I rated this film 5/10 on imdb.com and 2.5 out of 5 on rottentomatoes.com

Les Miserables

How to start? Much about this film you’ll already know … so, how to start?

The film begins by sweeping from distance into close-up on a gang of convicts manually hauling a ship into dock. Waves break and crash, an orchestral score swells and male voices break into the haunting chorus of ‘Look Down’. It’s an opening which sets the movie up appropriately. Transition from stage to screen is tackled through close-up and long-shot, wisely tending to avoid the more theatrical mid-shot. In turn this means that the artificiality of group songs on stage is largely circumvented; instead the camera homes in on individuals. We meet the chorus, but the chorus has an identity, a face. The film also achieves what the stage show only occasionally manages – there is real suffering on display here. Be it the poor, the prisoner or the persecuted, I can’t remember feeling suffering and poverty quite so acutely in many other films.

The film’s portrayal of suffering points out another strength – which for some will be a weakness. It’s is a film which makes no concessions to the casual viewer. If you don’t like musicals, this is unlikely to win you over. The artifice of a fully sung musical is embraced rather than edged around; whilst some musicals purists have baulked at this, I like that fact that director Tom Hopper (generally) decided to stick with screen actors. Acting for stage and acting for screen are two very different disciplines; of course there’s cross-over but being good at one doesn’t necessarily lead to being good at the other. Sticking with actors who understand how to act in close-up, who understand the breadth of facial acting which the screen requires and is largely unnecessary on stage lends intimacy and an intense brand of drama. The result is that some songs become fleetingly conversational or prayerful in tone, which is almost impossible in a theatrical setting where there’s a large auditorium to be filled. Russell Crowe, as the guilt-laden Javert has come in for most criticism. Singing may not be his strength, but physical acting is – so he simultaneously needs to cut himself loose as well as reign himself in. This is perfect for a character who, until late in the film, is in constant denial at his own conflicted nature. He was in some ways a counter-intuitive choice for such a key musical role, but for me it’s a choice that works.

Much has been and will be said about the role of grace in the story and the film. I’m not going to rehash here what others have said. The film is grace and emotion-soaked. Like the sea in the opening scene, waves of emotion and grace keep crashing and crashing over you. It took me several hours to achieve emotional equilibrium after seeing this – it’s exhausting and draining in all the ways it should be. Many have highlighted Anne Hathaway’s performance as Fantine. Rightly so. She takes about 20 minutes of screen time and gives us one of the most memorable and harrowing descents into near-oblivion as you’re likely to see. Her take on the key song ‘I Dreamed A Dream’ is almost unwatchable in its brilliance, achieving all the things on the screen you can’t do onstage. At times it’s almost a half-whispered conversation; the transitions to louder passages carrying all the more power for it. Shot entirely in close-up it’s reminiscent and probably inspired by one of pop’s greatest vocal performances. Fantine’s story-line – from co-worker bullying, towards a traumatic descent into poverty and prostitution, culminating in a moment of grace and death-bed provision is the film’s highlight. It’s deeply disturbing, utterly entrancing and unforgettable.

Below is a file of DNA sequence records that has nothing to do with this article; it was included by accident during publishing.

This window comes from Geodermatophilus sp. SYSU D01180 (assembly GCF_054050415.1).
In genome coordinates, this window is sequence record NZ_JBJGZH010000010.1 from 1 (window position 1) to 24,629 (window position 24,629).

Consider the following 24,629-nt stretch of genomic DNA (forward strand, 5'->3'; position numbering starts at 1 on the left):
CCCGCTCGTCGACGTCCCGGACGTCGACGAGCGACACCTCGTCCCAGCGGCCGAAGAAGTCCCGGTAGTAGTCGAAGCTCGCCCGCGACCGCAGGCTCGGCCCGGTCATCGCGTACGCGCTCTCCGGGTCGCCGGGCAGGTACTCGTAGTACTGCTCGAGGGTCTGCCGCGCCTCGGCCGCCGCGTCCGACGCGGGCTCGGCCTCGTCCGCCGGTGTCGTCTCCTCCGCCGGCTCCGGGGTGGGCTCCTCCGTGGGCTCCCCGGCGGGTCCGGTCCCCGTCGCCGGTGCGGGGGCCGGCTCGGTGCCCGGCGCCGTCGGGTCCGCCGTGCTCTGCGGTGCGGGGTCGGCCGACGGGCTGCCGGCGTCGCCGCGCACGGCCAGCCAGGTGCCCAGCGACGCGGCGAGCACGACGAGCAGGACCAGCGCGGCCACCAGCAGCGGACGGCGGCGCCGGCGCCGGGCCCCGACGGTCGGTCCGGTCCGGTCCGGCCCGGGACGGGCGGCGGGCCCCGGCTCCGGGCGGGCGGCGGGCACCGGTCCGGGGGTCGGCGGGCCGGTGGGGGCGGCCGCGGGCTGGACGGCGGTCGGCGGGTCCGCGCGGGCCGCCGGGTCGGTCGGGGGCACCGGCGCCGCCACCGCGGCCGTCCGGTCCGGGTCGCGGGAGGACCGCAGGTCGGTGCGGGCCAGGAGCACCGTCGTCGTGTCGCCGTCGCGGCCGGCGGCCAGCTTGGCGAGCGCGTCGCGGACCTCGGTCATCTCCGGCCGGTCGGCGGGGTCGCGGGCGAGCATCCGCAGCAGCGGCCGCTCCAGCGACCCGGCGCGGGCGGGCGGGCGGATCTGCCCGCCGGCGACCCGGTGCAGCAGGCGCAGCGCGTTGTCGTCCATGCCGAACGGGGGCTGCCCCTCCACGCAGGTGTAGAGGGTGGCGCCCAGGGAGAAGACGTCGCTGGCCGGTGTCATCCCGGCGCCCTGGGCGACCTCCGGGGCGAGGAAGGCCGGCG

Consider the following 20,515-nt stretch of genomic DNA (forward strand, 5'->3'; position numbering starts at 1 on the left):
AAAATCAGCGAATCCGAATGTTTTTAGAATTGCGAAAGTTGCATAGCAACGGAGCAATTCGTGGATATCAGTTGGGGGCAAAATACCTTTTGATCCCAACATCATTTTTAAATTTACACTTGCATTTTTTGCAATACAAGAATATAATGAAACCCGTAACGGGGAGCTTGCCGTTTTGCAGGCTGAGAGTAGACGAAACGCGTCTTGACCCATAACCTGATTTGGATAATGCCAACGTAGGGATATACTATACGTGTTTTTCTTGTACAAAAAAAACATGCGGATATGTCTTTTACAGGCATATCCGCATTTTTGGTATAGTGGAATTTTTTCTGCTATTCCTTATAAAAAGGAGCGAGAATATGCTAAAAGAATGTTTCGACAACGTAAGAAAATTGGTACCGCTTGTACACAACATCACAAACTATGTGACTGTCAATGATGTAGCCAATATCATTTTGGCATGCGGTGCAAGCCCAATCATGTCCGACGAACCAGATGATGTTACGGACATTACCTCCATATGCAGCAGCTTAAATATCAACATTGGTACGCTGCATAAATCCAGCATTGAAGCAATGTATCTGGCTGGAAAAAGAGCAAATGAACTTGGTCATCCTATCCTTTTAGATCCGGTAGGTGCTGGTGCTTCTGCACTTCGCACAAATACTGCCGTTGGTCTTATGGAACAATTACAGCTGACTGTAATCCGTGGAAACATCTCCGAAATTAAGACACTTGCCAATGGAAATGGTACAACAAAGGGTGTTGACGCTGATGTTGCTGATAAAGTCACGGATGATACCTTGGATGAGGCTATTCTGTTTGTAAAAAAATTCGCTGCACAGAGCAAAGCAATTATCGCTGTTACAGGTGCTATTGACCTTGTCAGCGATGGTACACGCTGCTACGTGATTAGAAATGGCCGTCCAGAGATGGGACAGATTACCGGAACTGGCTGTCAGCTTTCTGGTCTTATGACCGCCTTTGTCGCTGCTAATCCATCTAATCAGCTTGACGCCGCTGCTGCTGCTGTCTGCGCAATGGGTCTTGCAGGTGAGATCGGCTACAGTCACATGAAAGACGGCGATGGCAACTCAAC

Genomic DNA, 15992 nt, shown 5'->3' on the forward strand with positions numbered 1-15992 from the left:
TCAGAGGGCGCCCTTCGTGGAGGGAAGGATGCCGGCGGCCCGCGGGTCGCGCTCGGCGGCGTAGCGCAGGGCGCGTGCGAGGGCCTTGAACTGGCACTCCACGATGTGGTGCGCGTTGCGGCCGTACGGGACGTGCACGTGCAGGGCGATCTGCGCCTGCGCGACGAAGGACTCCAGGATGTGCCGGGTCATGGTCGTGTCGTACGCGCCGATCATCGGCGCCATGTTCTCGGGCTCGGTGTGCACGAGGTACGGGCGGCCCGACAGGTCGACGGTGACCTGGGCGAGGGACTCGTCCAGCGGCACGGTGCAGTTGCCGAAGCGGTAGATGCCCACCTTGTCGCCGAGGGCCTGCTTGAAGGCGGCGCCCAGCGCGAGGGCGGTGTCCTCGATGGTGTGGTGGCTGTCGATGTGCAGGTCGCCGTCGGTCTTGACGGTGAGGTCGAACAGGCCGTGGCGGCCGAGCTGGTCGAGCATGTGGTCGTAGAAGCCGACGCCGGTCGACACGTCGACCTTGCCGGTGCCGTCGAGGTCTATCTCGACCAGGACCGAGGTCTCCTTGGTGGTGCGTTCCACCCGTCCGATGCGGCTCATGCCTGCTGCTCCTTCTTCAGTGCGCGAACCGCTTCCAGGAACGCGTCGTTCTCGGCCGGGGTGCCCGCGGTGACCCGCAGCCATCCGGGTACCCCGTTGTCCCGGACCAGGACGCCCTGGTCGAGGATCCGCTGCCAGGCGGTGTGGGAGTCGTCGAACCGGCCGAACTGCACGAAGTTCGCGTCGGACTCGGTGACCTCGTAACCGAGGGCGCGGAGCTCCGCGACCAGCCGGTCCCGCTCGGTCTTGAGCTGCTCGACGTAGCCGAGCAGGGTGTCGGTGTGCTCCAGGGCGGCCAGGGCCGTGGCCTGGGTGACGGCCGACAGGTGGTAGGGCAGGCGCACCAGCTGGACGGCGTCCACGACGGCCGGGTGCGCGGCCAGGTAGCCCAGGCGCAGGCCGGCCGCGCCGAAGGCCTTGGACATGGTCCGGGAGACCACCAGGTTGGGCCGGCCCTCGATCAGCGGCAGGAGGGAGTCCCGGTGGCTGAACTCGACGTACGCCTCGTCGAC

There are many other strengths making this film such an all-engulfing experience. Those are well documented;  allow it to linger, however, in your thoughts as well as your emotions for a couple of days and a few weaknesses do emerge – and these are all as much faults of the source as this reading of it. The first is that whilst so much effort is made to give the story a definitively French context, it seems odd to leave so many of the poorer characters – especially Gavroche – with neo-cockney accents. At moments you half expect them to break into a number from Oliver. Another problem is the comic relief of the Thenardiers – the inkeeper and his wife. I understand this story needs some comic oxygen otherwise it would be suffocatingly grim, and these characters are for many reasons the logical ones to give it. There’s still something troubling in being asked to laugh at the rouge-ish antics of a couple who have effectively abused a child by way of neglect.

The biggest problem for me – and others – is in the way the story in this form (on stage and screen) portrays women. The simple fact is that we have no women here in their own right – they are all reacting to, under the control of or subservient to men. There are two possible responses here. Either it’s an accurate portrayal of the time, or it’s a problem. For me it’s a problem I can’t escape. How does one of the show’s foundational songs go? “Do you hear the people sing…“. That’s right. What comes next? “Singing a song of angry MEN“. So the song of the people is a song of the men? I understand the linguistic and poetic issues at work; it’s still a lazy and bizarre lyrical choice. The only woman we see on the barricades is one who has disguised herself as a man; the women’s suffering in the uprising is otherwise reduced to washing blood from the cobbles, cleaning up after men singing a song which in the film version is, I’m sure, at least 2 verses shorter than on stage. Hugo himself saw the liberation of women as one of the key social issues of the 19th century; in the story we get in the musical form (I’d need to revisit the book to be sure of the tone of the original text) the women are all reactive too, submissive to and in service of men. Women are wives, lovers (requited and unrequited), prostitutes and daughters – all of whom need to be rescued.